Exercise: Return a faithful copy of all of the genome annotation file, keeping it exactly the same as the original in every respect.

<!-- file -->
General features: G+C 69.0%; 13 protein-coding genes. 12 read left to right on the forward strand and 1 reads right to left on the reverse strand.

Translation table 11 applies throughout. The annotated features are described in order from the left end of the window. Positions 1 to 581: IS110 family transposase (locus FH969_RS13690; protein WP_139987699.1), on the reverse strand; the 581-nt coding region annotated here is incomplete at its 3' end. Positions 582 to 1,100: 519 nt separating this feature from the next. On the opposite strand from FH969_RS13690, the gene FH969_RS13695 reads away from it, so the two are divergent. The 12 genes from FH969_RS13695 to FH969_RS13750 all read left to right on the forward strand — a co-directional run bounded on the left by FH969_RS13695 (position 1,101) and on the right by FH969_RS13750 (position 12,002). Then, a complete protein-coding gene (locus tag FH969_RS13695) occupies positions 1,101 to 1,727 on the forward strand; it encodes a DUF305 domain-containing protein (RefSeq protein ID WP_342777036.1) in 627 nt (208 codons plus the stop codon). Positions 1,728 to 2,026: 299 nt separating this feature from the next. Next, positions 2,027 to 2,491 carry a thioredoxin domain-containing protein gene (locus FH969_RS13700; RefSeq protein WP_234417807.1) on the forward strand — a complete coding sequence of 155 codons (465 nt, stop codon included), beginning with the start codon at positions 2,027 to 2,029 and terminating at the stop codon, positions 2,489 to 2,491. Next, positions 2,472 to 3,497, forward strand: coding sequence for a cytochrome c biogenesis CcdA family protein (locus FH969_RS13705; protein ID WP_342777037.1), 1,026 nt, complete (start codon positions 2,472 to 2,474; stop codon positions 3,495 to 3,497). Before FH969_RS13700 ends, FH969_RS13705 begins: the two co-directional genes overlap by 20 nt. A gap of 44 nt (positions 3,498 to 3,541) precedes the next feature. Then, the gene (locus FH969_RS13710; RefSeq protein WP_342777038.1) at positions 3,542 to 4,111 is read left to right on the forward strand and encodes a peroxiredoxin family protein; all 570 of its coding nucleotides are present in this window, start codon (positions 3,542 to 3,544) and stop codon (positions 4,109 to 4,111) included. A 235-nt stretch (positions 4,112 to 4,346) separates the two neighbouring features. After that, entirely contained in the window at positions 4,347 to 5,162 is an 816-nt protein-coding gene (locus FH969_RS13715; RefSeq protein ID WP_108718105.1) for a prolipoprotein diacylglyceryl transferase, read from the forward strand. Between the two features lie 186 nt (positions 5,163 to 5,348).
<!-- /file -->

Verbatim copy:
General features: G+C 69.0%; 13 protein-coding genes. 12 read left to right on the forward strand and 1 reads right to left on the reverse strand.

Translation table 11 applies throughout. The annotated features are described in order from the left end of the window. Positions 1 to 581: IS110 family transposase (locus FH969_RS13690; protein WP_139987699.1), on the reverse strand; the 581-nt coding region annotated here is incomplete at its 3' end. Positions 582 to 1,100: 519 nt separating this feature from the next. On the opposite strand from FH969_RS13690, the gene FH969_RS13695 reads away from it, so the two are divergent. The 12 genes from FH969_RS13695 to FH969_RS13750 all read left to right on the forward strand — a co-directional run bounded on the left by FH969_RS13695 (position 1,101) and on the right by FH969_RS13750 (position 12,002). Then, a complete protein-coding gene (locus tag FH969_RS13695) occupies positions 1,101 to 1,727 on the forward strand; it encodes a DUF305 domain-containing protein (RefSeq protein ID WP_342777036.1) in 627 nt (208 codons plus the stop codon). Positions 1,728 to 2,026: 299 nt separating this feature from the next. Next, positions 2,027 to 2,491 carry a thioredoxin domain-containing protein gene (locus FH969_RS13700; RefSeq protein WP_234417807.1) on the forward strand — a complete coding sequence of 155 codons (465 nt, stop codon included), beginning with the start codon at positions 2,027 to 2,029 and terminating at the stop codon, positions 2,489 to 2,491. Next, positions 2,472 to 3,497, forward strand: coding sequence for a cytochrome c biogenesis CcdA family protein (locus FH969_RS13705; protein ID WP_342777037.1), 1,026 nt, complete (start codon positions 2,472 to 2,474; stop codon positions 3,495 to 3,497). Before FH969_RS13700 ends, FH969_RS13705 begins: the two co-directional genes overlap by 20 nt. A gap of 44 nt (positions 3,498 to 3,541) precedes the next feature. Then, the gene (locus FH969_RS13710; RefSeq protein WP_342777038.1) at positions 3,542 to 4,111 is read left to right on the forward strand and encodes a peroxiredoxin family protein; all 570 of its coding nucleotides are present in this window, start codon (positions 3,542 to 3,544) and stop codon (positions 4,109 to 4,111) included. A 235-nt stretch (positions 4,112 to 4,346) separates the two neighbouring features. After that, entirely contained in the window at positions 4,347 to 5,162 is an 816-nt protein-coding gene (locus FH969_RS13715; RefSeq protein ID WP_108718105.1) for a prolipoprotein diacylglyceryl transferase, read from the forward strand. Between the two features lie 186 nt (positions 5,163 to 5,348).